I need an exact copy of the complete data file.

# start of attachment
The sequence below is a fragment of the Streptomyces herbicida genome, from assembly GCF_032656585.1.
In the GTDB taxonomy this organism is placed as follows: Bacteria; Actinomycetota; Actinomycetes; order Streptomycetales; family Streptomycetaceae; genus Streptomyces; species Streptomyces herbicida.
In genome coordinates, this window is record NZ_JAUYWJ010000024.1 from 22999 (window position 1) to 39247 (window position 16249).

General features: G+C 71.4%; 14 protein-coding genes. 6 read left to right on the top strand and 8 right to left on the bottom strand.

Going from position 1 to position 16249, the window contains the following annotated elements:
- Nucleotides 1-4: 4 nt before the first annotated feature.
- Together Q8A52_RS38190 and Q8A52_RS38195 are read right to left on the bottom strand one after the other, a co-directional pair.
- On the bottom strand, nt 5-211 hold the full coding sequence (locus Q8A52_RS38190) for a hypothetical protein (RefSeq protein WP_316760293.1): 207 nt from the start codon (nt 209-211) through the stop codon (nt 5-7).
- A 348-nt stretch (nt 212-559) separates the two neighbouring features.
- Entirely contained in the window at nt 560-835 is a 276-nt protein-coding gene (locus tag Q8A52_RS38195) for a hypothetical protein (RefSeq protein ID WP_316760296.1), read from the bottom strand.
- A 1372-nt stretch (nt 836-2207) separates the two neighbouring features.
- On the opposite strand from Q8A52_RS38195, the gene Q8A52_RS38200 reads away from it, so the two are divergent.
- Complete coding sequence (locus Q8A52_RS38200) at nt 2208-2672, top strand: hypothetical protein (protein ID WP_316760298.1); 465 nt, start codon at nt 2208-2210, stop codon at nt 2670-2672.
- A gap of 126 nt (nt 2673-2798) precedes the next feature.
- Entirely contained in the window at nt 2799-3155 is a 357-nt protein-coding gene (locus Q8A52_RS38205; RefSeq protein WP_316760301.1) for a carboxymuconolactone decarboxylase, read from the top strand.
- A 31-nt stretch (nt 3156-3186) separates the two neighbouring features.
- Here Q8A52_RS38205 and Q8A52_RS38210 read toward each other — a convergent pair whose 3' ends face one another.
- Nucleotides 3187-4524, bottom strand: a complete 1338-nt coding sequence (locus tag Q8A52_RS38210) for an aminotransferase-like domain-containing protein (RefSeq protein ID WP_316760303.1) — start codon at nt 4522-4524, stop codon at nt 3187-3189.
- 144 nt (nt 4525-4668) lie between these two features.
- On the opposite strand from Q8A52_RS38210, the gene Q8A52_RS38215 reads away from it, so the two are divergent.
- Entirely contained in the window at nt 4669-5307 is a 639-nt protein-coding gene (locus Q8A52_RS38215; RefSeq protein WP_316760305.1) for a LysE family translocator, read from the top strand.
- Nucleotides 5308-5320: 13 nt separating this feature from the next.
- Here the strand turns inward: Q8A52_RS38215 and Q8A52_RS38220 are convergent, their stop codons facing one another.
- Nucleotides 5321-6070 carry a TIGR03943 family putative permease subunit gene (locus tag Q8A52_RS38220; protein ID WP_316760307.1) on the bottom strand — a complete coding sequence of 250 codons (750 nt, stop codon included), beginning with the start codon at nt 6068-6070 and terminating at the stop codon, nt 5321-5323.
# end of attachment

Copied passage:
The sequence below is a fragment of the Streptomyces herbicida genome, from assembly GCF_032656585.1.
In the GTDB taxonomy this organism is placed as follows: Bacteria; Actinomycetota; Actinomycetes; order Streptomycetales; family Streptomycetaceae; genus Streptomyces; species Streptomyces herbicida.
In genome coordinates, this window is record NZ_JAUYWJ010000024.1 from 22999 (window position 1) to 39247 (window position 16249).

General features: G+C 71.4%; 14 protein-coding genes. 6 read left to right on the top strand and 8 right to left on the bottom strand.

Going from position 1 to position 16249, the window contains the following annotated elements:
- Nucleotides 1-4: 4 nt before the first annotated feature.
- Together Q8A52_RS38190 and Q8A52_RS38195 are read right to left on the bottom strand one after the other, a co-directional pair.
- On the bottom strand, nt 5-211 hold the full coding sequence (locus Q8A52_RS38190) for a hypothetical protein (RefSeq protein WP_316760293.1): 207 nt from the start codon (nt 209-211) through the stop codon (nt 5-7).
- A 348-nt stretch (nt 212-559) separates the two neighbouring features.
- Entirely contained in the window at nt 560-835 is a 276-nt protein-coding gene (locus tag Q8A52_RS38195) for a hypothetical protein (RefSeq protein ID WP_316760296.1), read from the bottom strand.
- A 1372-nt stretch (nt 836-2207) separates the two neighbouring features.
- On the opposite strand from Q8A52_RS38195, the gene Q8A52_RS38200 reads away from it, so the two are divergent.
- Complete coding sequence (locus Q8A52_RS38200) at nt 2208-2672, top strand: hypothetical protein (protein ID WP_316760298.1); 465 nt, start codon at nt 2208-2210, stop codon at nt 2670-2672.
- A gap of 126 nt (nt 2673-2798) precedes the next feature.
- Entirely contained in the window at nt 2799-3155 is a 357-nt protein-coding gene (locus Q8A52_RS38205; RefSeq protein WP_316760301.1) for a carboxymuconolactone decarboxylase, read from the top strand.
- A 31-nt stretch (nt 3156-3186) separates the two neighbouring features.
- Here Q8A52_RS38205 and Q8A52_RS38210 read toward each other — a convergent pair whose 3' ends face one another.
- Nucleotides 3187-4524, bottom strand: a complete 1338-nt coding sequence (locus tag Q8A52_RS38210) for an aminotransferase-like domain-containing protein (RefSeq protein ID WP_316760303.1) — start codon at nt 4522-4524, stop codon at nt 3187-3189.
- 144 nt (nt 4525-4668) lie between these two features.
- On the opposite strand from Q8A52_RS38210, the gene Q8A52_RS38215 reads away from it, so the two are divergent.
- Entirely contained in the window at nt 4669-5307 is a 639-nt protein-coding gene (locus Q8A52_RS38215; RefSeq protein WP_316760305.1) for a LysE family translocator, read from the top strand.
- Nucleotides 5308-5320: 13 nt separating this feature from the next.
- Here the strand turns inward: Q8A52_RS38215 and Q8A52_RS38220 are convergent, their stop codons facing one another.
- Nucleotides 5321-6070 carry a TIGR03943 family putative permease subunit gene (locus tag Q8A52_RS38220; protein ID WP_316760307.1) on the bottom strand — a complete coding sequence of 250 codons (750 nt, stop codon included), beginning with the start codon at nt 6068-6070 and terminating at the stop codon, nt 5321-5323.